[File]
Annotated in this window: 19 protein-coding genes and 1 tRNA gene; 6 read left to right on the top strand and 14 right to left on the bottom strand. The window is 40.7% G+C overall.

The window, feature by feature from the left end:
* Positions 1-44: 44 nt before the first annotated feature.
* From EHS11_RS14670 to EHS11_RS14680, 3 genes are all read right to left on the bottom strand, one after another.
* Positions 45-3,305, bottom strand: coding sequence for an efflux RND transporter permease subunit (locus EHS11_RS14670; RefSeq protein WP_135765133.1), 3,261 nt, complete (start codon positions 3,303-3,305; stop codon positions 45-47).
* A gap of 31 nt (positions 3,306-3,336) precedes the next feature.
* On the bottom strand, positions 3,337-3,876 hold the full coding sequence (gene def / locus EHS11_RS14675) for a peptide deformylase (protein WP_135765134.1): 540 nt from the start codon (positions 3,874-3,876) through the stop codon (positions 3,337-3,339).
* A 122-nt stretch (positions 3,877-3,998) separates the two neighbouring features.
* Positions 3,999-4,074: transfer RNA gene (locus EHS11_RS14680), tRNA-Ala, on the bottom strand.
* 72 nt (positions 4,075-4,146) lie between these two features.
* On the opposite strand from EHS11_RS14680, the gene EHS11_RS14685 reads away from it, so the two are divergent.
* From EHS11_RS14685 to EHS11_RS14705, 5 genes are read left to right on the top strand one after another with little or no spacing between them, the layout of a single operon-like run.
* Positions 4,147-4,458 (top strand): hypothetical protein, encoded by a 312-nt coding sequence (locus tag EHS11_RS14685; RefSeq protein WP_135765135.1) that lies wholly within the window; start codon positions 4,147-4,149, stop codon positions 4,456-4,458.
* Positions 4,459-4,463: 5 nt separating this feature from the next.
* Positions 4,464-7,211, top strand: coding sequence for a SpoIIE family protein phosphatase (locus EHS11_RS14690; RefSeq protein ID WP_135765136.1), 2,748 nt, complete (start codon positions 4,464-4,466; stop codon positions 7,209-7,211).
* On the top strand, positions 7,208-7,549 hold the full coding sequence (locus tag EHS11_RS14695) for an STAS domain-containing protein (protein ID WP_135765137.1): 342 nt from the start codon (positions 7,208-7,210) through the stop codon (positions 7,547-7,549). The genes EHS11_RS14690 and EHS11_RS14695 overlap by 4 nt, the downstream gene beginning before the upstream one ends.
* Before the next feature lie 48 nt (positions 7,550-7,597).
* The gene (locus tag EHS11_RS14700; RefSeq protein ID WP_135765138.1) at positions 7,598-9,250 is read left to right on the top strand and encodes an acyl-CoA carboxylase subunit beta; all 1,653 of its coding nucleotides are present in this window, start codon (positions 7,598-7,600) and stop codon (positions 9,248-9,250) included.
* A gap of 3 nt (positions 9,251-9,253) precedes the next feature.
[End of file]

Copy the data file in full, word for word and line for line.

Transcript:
Annotated in this window: 19 protein-coding genes and 1 tRNA gene; 6 read left to right on the top strand and 14 right to left on the bottom strand. The window is 40.7% G+C overall.

The window, feature by feature from the left end:
* Positions 1-44: 44 nt before the first annotated feature.
* From EHS11_RS14670 to EHS11_RS14680, 3 genes are all read right to left on the bottom strand, one after another.
* Positions 45-3,305, bottom strand: coding sequence for an efflux RND transporter permease subunit (locus EHS11_RS14670; RefSeq protein WP_135765133.1), 3,261 nt, complete (start codon positions 3,303-3,305; stop codon positions 45-47).
* A gap of 31 nt (positions 3,306-3,336) precedes the next feature.
* On the bottom strand, positions 3,337-3,876 hold the full coding sequence (gene def / locus EHS11_RS14675) for a peptide deformylase (protein WP_135765134.1): 540 nt from the start codon (positions 3,874-3,876) through the stop codon (positions 3,337-3,339).
* A 122-nt stretch (positions 3,877-3,998) separates the two neighbouring features.
* Positions 3,999-4,074: transfer RNA gene (locus EHS11_RS14680), tRNA-Ala, on the bottom strand.
* 72 nt (positions 4,075-4,146) lie between these two features.
* On the opposite strand from EHS11_RS14680, the gene EHS11_RS14685 reads away from it, so the two are divergent.
* From EHS11_RS14685 to EHS11_RS14705, 5 genes are read left to right on the top strand one after another with little or no spacing between them, the layout of a single operon-like run.
* Positions 4,147-4,458 (top strand): hypothetical protein, encoded by a 312-nt coding sequence (locus tag EHS11_RS14685; RefSeq protein WP_135765135.1) that lies wholly within the window; start codon positions 4,147-4,149, stop codon positions 4,456-4,458.
* Positions 4,459-4,463: 5 nt separating this feature from the next.
* Positions 4,464-7,211, top strand: coding sequence for a SpoIIE family protein phosphatase (locus EHS11_RS14690; RefSeq protein ID WP_135765136.1), 2,748 nt, complete (start codon positions 4,464-4,466; stop codon positions 7,209-7,211).
* On the top strand, positions 7,208-7,549 hold the full coding sequence (locus tag EHS11_RS14695) for an STAS domain-containing protein (protein ID WP_135765137.1): 342 nt from the start codon (positions 7,208-7,210) through the stop codon (positions 7,547-7,549). The genes EHS11_RS14690 and EHS11_RS14695 overlap by 4 nt, the downstream gene beginning before the upstream one ends.
* Before the next feature lie 48 nt (positions 7,550-7,597).
* The gene (locus tag EHS11_RS14700; RefSeq protein ID WP_135765138.1) at positions 7,598-9,250 is read left to right on the top strand and encodes an acyl-CoA carboxylase subunit beta; all 1,653 of its coding nucleotides are present in this window, start codon (positions 7,598-7,600) and stop codon (positions 9,248-9,250) included.
* A gap of 3 nt (positions 9,251-9,253) precedes the next feature.